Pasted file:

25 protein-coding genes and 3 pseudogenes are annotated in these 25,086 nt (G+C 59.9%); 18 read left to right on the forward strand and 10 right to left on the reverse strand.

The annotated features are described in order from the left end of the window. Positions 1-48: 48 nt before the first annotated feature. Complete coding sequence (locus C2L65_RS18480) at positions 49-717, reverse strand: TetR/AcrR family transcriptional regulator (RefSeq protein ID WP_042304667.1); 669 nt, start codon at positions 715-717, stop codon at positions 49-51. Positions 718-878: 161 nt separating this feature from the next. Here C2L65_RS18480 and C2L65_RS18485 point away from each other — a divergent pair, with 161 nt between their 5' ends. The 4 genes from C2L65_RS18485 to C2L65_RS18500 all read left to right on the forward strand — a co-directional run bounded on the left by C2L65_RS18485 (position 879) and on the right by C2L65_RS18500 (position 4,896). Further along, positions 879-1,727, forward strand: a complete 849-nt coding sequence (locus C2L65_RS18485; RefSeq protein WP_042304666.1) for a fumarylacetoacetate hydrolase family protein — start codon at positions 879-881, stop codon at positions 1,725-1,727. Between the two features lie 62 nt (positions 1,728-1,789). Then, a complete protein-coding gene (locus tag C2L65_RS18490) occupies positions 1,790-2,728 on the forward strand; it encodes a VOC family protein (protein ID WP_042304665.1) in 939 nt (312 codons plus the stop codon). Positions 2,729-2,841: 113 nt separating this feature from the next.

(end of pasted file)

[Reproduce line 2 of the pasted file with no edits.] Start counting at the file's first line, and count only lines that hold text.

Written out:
The annotated features are described in order from the left end of the window. Positions 1-48: 48 nt before the first annotated feature. Complete coding sequence (locus C2L65_RS18480) at positions 49-717, reverse strand: TetR/AcrR family transcriptional regulator (RefSeq protein ID WP_042304667.1); 669 nt, start codon at positions 715-717, stop codon at positions 49-51. Positions 718-878: 161 nt separating this feature from the next. Here C2L65_RS18480 and C2L65_RS18485 point away from each other — a divergent pair, with 161 nt between their 5' ends. The 4 genes from C2L65_RS18485 to C2L65_RS18500 all read left to right on the forward strand — a co-directional run bounded on the left by C2L65_RS18485 (position 879) and on the right by C2L65_RS18500 (position 4,896). Further along, positions 879-1,727, forward strand: a complete 849-nt coding sequence (locus C2L65_RS18485; RefSeq protein WP_042304666.1) for a fumarylacetoacetate hydrolase family protein — start codon at positions 879-881, stop codon at positions 1,725-1,727. Between the two features lie 62 nt (positions 1,728-1,789). Then, a complete protein-coding gene (locus tag C2L65_RS18490) occupies positions 1,790-2,728 on the forward strand; it encodes a VOC family protein (protein ID WP_042304665.1) in 939 nt (312 codons plus the stop codon). Positions 2,729-2,841: 113 nt separating this feature from the next.